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except on the stage, moved in its serious moments." For the unrimed poems were not only very popular but very numerous. The first half of the eighteenth century saw some 350, and the next fifty years more than twice as many, not a few being works of considerable length. Nor were they limited to forgotten versifiers, for practically every poet of importance from Pope's time to the present has written at least one piece of blank verse. As far as the general public was concerned, the situation was accordingly paradoxical: rime was preferred, but the popular poems were those that did not use it.

It is only natural to suppose that such of the principal critics and poets of the time as did not favor blank verse were, both in theory and in practice, more strongly opposed to it than were "the general." Certainly they would be repelled, as the ordinary reader was not, by the crudity and roughness of contemporary efforts in the measure, many of which were distinguishable from prose only by the capitals at the beginning of the lines. We know there were not a few who would have exclaimed with Dr. Johnson, "When was blank verse without pedantry?" and many who shared the opinion of Robert Lloyd,

Take it for granted, 'tis by those
Milton's the model mostly chose,

Who can't write verse, and won't write prose.3

Fastidious writers like Pope and Gray, antagonized by the slovenly and unmelodious imitations of Paradise Lost, naturally concluded, as Henry Neele did a hundred years later, that blank verse was another bow of Ulysses, "an instrument which few know how to touch." 4 Realization of the difficulties of the measure came late, however. Adam Smith expressed the common opinion when he sneered, "Even I, who never could find a single rhime in my life, could make blank verse as fast as I could speak." But, whether they thought it difficult or easy to compose, men of taste were not attracted by the general run of pieces written in it by their contemporaries.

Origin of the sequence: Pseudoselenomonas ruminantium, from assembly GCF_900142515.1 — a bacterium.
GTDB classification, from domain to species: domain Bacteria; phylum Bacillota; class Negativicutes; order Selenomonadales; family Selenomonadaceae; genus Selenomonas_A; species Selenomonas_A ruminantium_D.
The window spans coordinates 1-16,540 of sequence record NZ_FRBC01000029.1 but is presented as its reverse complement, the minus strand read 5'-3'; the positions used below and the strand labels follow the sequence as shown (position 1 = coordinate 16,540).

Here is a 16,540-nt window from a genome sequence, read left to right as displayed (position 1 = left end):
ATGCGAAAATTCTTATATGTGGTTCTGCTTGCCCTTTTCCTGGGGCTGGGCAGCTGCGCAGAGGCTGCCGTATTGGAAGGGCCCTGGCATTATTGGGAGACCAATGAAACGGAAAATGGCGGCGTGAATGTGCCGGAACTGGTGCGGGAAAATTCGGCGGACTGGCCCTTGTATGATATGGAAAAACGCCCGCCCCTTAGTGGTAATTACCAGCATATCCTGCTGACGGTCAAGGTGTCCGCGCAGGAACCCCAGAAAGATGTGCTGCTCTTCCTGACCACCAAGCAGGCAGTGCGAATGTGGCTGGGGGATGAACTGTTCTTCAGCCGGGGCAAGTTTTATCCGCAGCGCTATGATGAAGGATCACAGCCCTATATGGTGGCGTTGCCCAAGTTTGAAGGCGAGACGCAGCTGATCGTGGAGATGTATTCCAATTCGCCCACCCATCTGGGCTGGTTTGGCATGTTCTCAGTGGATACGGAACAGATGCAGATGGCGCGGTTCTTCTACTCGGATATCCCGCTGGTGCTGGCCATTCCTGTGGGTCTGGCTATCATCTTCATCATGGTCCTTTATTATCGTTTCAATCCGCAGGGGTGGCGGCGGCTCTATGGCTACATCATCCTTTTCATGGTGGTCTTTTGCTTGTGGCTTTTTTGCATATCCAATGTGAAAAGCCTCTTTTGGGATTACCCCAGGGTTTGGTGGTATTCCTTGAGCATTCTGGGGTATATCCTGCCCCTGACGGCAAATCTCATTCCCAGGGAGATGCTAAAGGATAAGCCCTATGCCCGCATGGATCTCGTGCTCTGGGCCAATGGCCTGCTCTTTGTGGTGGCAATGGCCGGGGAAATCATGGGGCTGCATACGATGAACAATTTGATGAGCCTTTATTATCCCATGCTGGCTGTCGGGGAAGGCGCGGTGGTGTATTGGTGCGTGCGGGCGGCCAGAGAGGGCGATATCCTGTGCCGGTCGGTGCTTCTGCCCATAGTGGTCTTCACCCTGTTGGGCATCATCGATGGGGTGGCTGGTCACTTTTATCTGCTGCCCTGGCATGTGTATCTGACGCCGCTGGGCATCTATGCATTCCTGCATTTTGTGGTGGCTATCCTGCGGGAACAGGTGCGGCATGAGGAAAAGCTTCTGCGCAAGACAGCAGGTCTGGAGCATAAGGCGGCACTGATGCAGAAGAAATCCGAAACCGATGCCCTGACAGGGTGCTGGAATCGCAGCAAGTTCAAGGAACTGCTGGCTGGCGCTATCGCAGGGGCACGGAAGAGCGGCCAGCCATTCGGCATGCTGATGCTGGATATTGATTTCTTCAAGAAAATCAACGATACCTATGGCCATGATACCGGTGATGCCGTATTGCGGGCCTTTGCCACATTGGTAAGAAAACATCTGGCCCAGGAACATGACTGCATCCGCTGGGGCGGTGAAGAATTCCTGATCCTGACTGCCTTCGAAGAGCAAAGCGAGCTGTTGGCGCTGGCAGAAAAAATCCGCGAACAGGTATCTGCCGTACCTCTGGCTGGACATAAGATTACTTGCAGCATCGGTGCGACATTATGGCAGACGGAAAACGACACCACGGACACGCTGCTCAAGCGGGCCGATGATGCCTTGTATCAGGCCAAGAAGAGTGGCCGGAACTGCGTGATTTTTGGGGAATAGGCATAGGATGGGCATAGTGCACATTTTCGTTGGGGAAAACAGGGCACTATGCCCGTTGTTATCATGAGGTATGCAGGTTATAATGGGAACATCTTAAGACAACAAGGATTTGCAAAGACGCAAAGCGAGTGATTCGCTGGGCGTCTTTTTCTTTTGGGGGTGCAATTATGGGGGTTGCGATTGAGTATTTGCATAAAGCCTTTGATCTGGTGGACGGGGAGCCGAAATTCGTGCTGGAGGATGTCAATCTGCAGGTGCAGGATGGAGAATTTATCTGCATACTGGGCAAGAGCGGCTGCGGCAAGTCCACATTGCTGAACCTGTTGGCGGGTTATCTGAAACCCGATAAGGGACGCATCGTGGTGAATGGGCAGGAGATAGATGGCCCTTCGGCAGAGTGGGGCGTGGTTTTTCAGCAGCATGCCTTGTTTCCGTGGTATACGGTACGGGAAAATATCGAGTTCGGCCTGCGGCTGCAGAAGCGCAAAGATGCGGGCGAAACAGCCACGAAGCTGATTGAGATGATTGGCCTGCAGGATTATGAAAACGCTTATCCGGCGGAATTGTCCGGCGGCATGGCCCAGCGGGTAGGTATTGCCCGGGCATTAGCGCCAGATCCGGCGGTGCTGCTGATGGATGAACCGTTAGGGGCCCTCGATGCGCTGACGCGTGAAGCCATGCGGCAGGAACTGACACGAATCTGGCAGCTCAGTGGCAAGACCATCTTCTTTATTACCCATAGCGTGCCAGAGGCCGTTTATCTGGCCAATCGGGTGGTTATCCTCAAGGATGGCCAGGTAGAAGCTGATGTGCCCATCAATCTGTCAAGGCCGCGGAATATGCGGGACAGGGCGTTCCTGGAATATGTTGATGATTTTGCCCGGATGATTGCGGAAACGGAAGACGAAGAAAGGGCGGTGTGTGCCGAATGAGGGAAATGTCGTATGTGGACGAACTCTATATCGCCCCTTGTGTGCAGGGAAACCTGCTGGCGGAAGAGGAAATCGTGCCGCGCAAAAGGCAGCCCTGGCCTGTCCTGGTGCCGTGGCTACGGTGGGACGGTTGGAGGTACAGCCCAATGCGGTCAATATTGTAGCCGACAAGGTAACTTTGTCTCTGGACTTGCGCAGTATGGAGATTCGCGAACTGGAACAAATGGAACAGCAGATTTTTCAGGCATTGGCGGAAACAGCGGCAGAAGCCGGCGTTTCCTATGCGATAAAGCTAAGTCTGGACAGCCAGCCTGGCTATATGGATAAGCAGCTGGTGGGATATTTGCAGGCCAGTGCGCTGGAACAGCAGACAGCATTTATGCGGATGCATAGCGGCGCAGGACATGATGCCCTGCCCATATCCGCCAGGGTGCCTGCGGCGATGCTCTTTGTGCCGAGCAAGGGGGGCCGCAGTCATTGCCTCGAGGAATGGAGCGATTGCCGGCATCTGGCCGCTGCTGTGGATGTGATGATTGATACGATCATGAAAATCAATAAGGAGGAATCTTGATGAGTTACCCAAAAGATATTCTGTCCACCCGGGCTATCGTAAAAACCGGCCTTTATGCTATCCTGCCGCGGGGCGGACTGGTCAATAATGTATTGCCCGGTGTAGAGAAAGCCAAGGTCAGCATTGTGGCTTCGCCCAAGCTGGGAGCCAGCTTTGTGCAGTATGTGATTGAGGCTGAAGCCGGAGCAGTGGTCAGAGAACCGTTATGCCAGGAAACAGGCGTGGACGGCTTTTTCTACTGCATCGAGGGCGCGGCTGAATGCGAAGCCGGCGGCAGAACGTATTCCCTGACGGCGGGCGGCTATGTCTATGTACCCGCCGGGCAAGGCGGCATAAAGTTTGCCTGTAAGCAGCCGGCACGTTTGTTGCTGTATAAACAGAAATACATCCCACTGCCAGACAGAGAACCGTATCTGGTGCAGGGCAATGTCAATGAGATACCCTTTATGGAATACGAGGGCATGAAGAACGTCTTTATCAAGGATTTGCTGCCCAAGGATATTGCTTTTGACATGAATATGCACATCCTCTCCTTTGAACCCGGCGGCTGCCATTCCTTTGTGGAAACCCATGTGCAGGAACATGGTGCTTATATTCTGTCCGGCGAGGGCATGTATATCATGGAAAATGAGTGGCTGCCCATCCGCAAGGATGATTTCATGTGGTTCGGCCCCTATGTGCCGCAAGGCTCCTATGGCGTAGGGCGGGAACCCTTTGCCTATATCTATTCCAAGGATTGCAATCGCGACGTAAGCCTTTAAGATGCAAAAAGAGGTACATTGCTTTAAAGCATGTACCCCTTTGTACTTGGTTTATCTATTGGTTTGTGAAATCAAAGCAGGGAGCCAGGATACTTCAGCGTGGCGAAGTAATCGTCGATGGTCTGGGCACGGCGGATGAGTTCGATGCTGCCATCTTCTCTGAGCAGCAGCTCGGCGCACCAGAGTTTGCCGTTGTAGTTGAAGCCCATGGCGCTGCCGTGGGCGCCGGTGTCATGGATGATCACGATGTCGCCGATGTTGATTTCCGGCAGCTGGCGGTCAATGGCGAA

1 Gosse, Eighteenth Century Literature, 1889, p. 2 (Good, pp. 20-21).

2 "Akenside," in Lives (ed. Hill), iii. 418.

To... about to publish a Volume of Miscellanies (w. 1755), in Poetical Works (1774), i. 106. By those who 'choose Milton as a model' Lloyd seems to mean nothing more than those who write blank verse. Cf. p. 78 below.

♦ Neele's Lectures on English Poetry, in Literary Remains (N. Y., 1829), 126. Cf. Crit. Rev., 1780, 1. 50 (“Blank verse is a weapon which none but the generals in our language are able to wield"); Mo. Rev., enl. ed., 1796, xxi. 337 ("To the solemn and dignified tone of blank verse MASTERS only are equal"; see also ib. xxii. 86); Drake's Literary Hours, 3d ed., 1804, i. 49–50.

5 Bee, 1791, iii. 5; see also p. 50, n. 3, below.

Yet to blank verse in the abstract, or when handled by a master, they seem to have been well enough disposed. They could hardly have been insensible to the argument contained in the oft-repeated reminder that Greek and Roman poetry was unrimed, — another instance, it should be observed, of the way in which Milton's resemblances to classical writers gained him admirers. But a greater factor in the popularizing of blank verse was probably the very dominance of rime. Tyranny breeds revolt, and, as the years passed, more and more necks were galled by the yoke of the couplet. Even had there been no great unrimed poetry a reaction must inevitably have set in, but its advance was hastened, and made more conscious and intelligent, by the vogue of Paradise Lost.1 Criticize its verse as they might, if people continued to read and to like the poem they were bound in time to feel the beauty of its freer, more varied measures, as well as the prosodical poverty of their own versification; and when these things were once realized the rigidity as well as the preeminence of the heroic couplet was doomed. It was the men of finer ear, usually the better poets, critics, and writers on prosody, who first became conscious of the deficiencies of neo-classic versification; they had given the most thought to the matter and by writing and reading many thousands of couplets had come to weary of them. This is why such leaders of rimed poetry as Dryden, Pope, and Prior evinced dissatisfaction with it at a time when their followers, the ordinary readers, versifiers, and critics, still remained with deaf and dogged complacency in the rut. For in literature, as in clothes, the leaders are giving over a style just when the rank and file have come to adopt it. The heroic couplet probably reached its widest popularity in the years when most poets worthy of the name were turning to other measures. That men of discernment were supposed, at least by some writers, to be admirers of blank verse is shown by a poem published in 1733, in which the devotees of "rime and rime only" are classed with those who admired Blackmore's epics and preferred Cibber to Pope. Their opinions are ridiculed in this fashion: